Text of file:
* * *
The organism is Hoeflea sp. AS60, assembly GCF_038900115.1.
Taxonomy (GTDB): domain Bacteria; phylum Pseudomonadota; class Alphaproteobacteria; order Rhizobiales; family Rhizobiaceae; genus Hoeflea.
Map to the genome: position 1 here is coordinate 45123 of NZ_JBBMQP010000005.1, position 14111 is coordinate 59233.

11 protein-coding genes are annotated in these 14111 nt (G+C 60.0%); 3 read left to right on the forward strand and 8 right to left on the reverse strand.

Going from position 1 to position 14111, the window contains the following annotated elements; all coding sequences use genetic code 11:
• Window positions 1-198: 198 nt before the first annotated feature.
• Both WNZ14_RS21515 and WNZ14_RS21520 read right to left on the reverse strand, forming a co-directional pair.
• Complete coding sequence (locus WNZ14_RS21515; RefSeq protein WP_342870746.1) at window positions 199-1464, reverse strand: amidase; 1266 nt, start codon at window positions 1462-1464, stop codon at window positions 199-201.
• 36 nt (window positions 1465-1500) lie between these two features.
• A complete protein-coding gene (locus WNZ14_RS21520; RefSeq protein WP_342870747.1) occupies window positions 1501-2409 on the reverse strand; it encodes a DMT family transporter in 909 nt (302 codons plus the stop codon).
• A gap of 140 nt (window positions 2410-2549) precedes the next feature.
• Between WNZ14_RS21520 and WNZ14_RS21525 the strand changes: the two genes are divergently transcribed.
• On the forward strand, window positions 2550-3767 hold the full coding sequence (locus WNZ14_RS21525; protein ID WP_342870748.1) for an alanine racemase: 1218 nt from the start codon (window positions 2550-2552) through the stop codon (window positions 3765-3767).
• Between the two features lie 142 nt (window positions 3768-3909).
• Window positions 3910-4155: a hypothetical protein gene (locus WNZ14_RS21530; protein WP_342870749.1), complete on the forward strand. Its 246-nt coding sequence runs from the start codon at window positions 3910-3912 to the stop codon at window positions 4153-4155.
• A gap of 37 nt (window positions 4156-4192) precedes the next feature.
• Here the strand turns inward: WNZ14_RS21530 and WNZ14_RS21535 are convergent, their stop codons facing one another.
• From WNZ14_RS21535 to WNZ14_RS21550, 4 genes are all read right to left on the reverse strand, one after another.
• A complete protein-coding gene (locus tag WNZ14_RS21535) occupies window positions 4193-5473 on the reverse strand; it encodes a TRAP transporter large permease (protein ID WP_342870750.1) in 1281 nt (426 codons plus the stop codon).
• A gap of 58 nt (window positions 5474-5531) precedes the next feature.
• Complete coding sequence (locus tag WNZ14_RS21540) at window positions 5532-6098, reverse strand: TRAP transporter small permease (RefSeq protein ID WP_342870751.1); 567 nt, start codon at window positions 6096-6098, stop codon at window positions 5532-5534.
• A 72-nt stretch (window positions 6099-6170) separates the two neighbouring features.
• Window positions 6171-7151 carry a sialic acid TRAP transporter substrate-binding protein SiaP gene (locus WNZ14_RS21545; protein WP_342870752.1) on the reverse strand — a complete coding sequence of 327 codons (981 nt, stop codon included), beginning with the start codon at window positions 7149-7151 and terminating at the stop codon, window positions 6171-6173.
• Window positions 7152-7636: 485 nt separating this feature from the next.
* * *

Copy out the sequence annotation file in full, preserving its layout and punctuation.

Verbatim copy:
The organism is Hoeflea sp. AS60, assembly GCF_038900115.1.
Taxonomy (GTDB): domain Bacteria; phylum Pseudomonadota; class Alphaproteobacteria; order Rhizobiales; family Rhizobiaceae; genus Hoeflea.
Map to the genome: position 1 here is coordinate 45123 of NZ_JBBMQP010000005.1, position 14111 is coordinate 59233.

11 protein-coding genes are annotated in these 14111 nt (G+C 60.0%); 3 read left to right on the forward strand and 8 right to left on the reverse strand.

Going from position 1 to position 14111, the window contains the following annotated elements; all coding sequences use genetic code 11:
• Window positions 1-198: 198 nt before the first annotated feature.
• Both WNZ14_RS21515 and WNZ14_RS21520 read right to left on the reverse strand, forming a co-directional pair.
• Complete coding sequence (locus WNZ14_RS21515; RefSeq protein WP_342870746.1) at window positions 199-1464, reverse strand: amidase; 1266 nt, start codon at window positions 1462-1464, stop codon at window positions 199-201.
• 36 nt (window positions 1465-1500) lie between these two features.
• A complete protein-coding gene (locus WNZ14_RS21520; RefSeq protein WP_342870747.1) occupies window positions 1501-2409 on the reverse strand; it encodes a DMT family transporter in 909 nt (302 codons plus the stop codon).
• A gap of 140 nt (window positions 2410-2549) precedes the next feature.
• Between WNZ14_RS21520 and WNZ14_RS21525 the strand changes: the two genes are divergently transcribed.
• On the forward strand, window positions 2550-3767 hold the full coding sequence (locus WNZ14_RS21525; protein ID WP_342870748.1) for an alanine racemase: 1218 nt from the start codon (window positions 2550-2552) through the stop codon (window positions 3765-3767).
• Between the two features lie 142 nt (window positions 3768-3909).
• Window positions 3910-4155: a hypothetical protein gene (locus WNZ14_RS21530; protein WP_342870749.1), complete on the forward strand. Its 246-nt coding sequence runs from the start codon at window positions 3910-3912 to the stop codon at window positions 4153-4155.
• A gap of 37 nt (window positions 4156-4192) precedes the next feature.
• Here the strand turns inward: WNZ14_RS21530 and WNZ14_RS21535 are convergent, their stop codons facing one another.
• From WNZ14_RS21535 to WNZ14_RS21550, 4 genes are all read right to left on the reverse strand, one after another.
• A complete protein-coding gene (locus tag WNZ14_RS21535) occupies window positions 4193-5473 on the reverse strand; it encodes a TRAP transporter large permease (protein ID WP_342870750.1) in 1281 nt (426 codons plus the stop codon).
• A gap of 58 nt (window positions 5474-5531) precedes the next feature.
• Complete coding sequence (locus tag WNZ14_RS21540) at window positions 5532-6098, reverse strand: TRAP transporter small permease (RefSeq protein ID WP_342870751.1); 567 nt, start codon at window positions 6096-6098, stop codon at window positions 5532-5534.
• A 72-nt stretch (window positions 6099-6170) separates the two neighbouring features.
• Window positions 6171-7151 carry a sialic acid TRAP transporter substrate-binding protein SiaP gene (locus WNZ14_RS21545; protein WP_342870752.1) on the reverse strand — a complete coding sequence of 327 codons (981 nt, stop codon included), beginning with the start codon at window positions 7149-7151 and terminating at the stop codon, window positions 6171-6173.
• Window positions 7152-7636: 485 nt separating this feature from the next.